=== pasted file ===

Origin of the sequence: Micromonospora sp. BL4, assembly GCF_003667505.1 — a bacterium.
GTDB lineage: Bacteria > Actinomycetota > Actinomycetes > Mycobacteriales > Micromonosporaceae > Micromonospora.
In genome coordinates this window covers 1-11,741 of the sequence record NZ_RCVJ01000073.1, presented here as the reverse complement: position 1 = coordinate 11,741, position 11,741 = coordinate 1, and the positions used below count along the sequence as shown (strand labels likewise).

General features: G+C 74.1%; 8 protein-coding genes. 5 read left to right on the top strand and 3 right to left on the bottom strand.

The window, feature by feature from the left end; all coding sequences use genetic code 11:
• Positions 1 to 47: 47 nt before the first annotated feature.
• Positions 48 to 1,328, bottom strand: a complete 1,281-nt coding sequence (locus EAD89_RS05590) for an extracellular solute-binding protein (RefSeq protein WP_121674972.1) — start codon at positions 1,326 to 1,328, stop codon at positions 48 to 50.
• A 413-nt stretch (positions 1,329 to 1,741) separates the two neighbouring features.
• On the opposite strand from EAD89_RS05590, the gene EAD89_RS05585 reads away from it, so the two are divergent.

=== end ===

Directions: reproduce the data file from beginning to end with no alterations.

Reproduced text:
Origin of the sequence: Micromonospora sp. BL4, assembly GCF_003667505.1 — a bacterium.
GTDB lineage: Bacteria > Actinomycetota > Actinomycetes > Mycobacteriales > Micromonosporaceae > Micromonospora.
In genome coordinates this window covers 1-11,741 of the sequence record NZ_RCVJ01000073.1, presented here as the reverse complement: position 1 = coordinate 11,741, position 11,741 = coordinate 1, and the positions used below count along the sequence as shown (strand labels likewise).

General features: G+C 74.1%; 8 protein-coding genes. 5 read left to right on the top strand and 3 right to left on the bottom strand.

The window, feature by feature from the left end; all coding sequences use genetic code 11:
• Positions 1 to 47: 47 nt before the first annotated feature.
• Positions 48 to 1,328, bottom strand: a complete 1,281-nt coding sequence (locus EAD89_RS05590) for an extracellular solute-binding protein (RefSeq protein WP_121674972.1) — start codon at positions 1,326 to 1,328, stop codon at positions 48 to 50.
• A 413-nt stretch (positions 1,329 to 1,741) separates the two neighbouring features.
• On the opposite strand from EAD89_RS05590, the gene EAD89_RS05585 reads away from it, so the two are divergent.